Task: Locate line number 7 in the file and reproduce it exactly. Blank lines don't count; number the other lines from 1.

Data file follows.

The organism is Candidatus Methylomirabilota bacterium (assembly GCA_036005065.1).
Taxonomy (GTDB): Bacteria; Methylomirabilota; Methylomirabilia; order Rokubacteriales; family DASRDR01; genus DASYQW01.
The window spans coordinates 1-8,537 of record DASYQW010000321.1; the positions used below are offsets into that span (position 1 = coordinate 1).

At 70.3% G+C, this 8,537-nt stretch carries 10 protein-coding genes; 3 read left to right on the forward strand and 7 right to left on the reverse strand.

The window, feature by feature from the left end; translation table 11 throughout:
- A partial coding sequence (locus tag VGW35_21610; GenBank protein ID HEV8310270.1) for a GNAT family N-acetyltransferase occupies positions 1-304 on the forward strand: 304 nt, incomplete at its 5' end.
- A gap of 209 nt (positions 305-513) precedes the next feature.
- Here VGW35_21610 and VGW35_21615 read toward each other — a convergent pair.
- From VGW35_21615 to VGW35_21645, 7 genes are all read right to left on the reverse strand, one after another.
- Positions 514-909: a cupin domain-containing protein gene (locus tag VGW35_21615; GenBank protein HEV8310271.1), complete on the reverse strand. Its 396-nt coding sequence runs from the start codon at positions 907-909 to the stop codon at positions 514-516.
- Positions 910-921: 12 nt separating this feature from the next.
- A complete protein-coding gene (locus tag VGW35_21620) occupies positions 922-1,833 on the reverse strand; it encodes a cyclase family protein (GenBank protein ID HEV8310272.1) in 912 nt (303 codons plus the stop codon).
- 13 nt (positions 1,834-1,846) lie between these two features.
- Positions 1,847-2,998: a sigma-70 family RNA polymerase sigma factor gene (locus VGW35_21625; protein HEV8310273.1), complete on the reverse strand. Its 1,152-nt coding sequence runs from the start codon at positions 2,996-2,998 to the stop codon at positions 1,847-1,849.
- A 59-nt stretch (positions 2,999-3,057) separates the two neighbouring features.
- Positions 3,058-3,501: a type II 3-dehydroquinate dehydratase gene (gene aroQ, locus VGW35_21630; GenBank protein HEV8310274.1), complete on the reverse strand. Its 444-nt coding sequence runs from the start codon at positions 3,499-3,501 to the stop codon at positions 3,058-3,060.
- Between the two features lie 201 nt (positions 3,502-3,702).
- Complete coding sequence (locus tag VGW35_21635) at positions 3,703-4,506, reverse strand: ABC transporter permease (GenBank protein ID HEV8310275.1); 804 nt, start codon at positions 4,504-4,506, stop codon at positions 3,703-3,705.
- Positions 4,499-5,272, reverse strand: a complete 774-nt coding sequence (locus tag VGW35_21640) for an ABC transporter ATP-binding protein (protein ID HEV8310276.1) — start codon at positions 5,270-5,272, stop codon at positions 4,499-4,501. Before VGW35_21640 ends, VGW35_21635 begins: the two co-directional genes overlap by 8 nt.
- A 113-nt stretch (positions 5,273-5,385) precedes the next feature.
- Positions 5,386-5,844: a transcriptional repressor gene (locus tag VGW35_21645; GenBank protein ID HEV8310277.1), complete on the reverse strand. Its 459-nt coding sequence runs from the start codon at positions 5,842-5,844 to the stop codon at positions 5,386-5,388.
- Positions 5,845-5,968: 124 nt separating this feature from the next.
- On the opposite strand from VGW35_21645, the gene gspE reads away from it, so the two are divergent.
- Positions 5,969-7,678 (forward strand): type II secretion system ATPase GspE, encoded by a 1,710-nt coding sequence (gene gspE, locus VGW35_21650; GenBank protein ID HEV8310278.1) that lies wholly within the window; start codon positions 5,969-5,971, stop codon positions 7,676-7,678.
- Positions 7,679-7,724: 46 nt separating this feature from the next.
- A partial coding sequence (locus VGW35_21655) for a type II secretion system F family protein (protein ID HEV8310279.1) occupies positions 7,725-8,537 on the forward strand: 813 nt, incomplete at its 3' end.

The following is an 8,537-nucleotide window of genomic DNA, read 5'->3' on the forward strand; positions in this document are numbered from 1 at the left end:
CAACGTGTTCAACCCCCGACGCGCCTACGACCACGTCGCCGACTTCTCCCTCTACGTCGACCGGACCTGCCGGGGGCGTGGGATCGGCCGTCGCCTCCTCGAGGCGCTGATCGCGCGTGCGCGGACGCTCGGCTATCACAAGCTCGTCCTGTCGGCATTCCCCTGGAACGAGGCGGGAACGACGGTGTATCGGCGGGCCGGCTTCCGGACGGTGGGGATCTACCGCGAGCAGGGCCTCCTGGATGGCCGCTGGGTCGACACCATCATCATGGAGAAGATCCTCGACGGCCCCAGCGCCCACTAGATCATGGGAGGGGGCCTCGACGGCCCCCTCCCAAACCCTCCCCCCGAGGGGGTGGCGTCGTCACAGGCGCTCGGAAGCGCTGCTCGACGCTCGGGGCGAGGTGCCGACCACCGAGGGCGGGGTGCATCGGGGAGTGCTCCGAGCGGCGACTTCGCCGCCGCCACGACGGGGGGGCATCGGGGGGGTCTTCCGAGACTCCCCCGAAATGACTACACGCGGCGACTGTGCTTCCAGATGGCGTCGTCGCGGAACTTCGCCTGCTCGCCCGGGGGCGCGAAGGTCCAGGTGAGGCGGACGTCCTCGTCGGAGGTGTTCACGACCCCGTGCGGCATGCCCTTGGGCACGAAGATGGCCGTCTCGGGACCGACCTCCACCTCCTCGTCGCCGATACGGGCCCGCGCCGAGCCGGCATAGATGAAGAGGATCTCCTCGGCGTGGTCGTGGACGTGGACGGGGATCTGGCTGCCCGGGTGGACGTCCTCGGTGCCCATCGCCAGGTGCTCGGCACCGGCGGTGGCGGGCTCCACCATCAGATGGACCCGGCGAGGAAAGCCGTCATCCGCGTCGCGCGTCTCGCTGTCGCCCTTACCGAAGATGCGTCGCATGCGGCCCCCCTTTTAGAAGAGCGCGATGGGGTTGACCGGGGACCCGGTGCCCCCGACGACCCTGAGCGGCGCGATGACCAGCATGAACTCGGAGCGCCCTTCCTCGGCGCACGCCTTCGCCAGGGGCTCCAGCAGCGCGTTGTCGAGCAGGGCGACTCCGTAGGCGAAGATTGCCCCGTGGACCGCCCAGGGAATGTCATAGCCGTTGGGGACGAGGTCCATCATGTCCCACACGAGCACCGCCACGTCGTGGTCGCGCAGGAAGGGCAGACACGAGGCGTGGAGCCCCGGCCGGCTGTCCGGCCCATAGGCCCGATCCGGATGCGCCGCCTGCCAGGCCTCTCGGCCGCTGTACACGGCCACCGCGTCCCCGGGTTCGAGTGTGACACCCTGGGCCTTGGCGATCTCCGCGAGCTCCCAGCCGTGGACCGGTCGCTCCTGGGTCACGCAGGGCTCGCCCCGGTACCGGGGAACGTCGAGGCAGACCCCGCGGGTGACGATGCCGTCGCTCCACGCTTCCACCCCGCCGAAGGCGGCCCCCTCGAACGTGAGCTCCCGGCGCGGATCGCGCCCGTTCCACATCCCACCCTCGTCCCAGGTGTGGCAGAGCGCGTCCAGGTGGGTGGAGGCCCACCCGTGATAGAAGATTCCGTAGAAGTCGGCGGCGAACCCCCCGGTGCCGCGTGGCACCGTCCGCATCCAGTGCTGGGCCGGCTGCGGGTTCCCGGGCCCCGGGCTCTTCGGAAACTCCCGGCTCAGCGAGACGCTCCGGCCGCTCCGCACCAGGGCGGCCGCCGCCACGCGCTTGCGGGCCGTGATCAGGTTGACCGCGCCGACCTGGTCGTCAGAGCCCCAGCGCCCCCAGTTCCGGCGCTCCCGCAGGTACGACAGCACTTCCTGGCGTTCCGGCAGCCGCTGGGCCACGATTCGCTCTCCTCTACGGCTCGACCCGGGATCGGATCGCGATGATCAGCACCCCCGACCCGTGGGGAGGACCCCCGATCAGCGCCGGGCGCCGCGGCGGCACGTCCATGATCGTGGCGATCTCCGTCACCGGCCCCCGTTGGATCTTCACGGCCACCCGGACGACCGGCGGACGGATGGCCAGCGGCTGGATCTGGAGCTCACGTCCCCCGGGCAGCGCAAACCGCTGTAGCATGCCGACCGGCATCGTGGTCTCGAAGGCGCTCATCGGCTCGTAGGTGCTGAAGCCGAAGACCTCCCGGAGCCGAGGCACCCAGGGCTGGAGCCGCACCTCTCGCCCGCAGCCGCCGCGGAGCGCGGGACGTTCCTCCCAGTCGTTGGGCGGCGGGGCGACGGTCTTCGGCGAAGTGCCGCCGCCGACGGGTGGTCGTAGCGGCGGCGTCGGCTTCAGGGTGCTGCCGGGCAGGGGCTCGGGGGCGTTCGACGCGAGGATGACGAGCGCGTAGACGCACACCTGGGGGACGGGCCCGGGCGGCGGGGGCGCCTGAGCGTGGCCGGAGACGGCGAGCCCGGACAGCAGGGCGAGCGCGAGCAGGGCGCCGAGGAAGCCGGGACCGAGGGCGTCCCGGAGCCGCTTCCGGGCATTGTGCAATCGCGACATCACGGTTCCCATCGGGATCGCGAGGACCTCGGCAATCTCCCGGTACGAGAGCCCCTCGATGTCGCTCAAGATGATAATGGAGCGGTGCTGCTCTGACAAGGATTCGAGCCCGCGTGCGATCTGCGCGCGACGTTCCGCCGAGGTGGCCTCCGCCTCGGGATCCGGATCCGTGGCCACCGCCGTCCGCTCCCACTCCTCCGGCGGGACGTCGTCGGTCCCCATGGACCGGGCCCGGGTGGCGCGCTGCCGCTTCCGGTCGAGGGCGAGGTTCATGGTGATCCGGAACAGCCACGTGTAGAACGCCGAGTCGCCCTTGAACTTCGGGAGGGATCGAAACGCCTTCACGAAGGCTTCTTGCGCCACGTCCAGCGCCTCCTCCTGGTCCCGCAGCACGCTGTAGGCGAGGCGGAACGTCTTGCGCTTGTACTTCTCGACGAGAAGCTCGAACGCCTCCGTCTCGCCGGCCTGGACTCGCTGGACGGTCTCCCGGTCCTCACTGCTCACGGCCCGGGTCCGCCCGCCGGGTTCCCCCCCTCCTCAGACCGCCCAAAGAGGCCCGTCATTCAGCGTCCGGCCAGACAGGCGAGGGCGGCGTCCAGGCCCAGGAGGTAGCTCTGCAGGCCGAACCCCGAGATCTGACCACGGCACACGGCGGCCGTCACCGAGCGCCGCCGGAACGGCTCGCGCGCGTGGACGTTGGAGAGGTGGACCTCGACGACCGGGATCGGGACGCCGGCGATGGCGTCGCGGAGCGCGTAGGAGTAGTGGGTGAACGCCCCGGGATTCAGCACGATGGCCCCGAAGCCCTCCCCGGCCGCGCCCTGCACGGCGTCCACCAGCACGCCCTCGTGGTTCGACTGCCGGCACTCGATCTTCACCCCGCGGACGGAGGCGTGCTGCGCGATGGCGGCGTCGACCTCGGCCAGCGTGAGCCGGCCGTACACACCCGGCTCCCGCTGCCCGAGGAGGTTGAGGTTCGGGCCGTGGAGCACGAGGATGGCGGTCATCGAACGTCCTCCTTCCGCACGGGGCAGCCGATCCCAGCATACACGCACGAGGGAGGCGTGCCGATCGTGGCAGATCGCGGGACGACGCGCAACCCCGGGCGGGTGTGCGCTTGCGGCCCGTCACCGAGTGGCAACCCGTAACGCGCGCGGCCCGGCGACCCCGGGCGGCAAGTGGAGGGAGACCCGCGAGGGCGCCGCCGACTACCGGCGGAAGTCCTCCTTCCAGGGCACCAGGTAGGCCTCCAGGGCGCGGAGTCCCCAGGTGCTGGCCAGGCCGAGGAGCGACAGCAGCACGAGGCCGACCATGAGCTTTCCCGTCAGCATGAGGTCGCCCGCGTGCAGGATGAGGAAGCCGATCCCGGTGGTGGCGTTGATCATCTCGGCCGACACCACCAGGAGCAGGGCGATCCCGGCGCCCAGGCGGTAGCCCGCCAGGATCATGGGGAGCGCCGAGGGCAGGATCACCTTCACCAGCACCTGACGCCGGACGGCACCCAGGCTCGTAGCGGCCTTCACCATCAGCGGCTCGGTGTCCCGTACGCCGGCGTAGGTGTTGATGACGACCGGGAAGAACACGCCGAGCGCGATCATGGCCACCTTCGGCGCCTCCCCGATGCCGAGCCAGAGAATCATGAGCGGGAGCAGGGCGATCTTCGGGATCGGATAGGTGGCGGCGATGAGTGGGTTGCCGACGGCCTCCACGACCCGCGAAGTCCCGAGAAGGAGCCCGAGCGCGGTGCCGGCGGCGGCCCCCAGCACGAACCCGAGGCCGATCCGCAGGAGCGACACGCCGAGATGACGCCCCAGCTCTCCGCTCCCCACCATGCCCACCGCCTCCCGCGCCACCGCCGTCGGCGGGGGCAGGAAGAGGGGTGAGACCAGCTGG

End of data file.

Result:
- A gap of 209 nt (positions 305-513) precedes the next feature.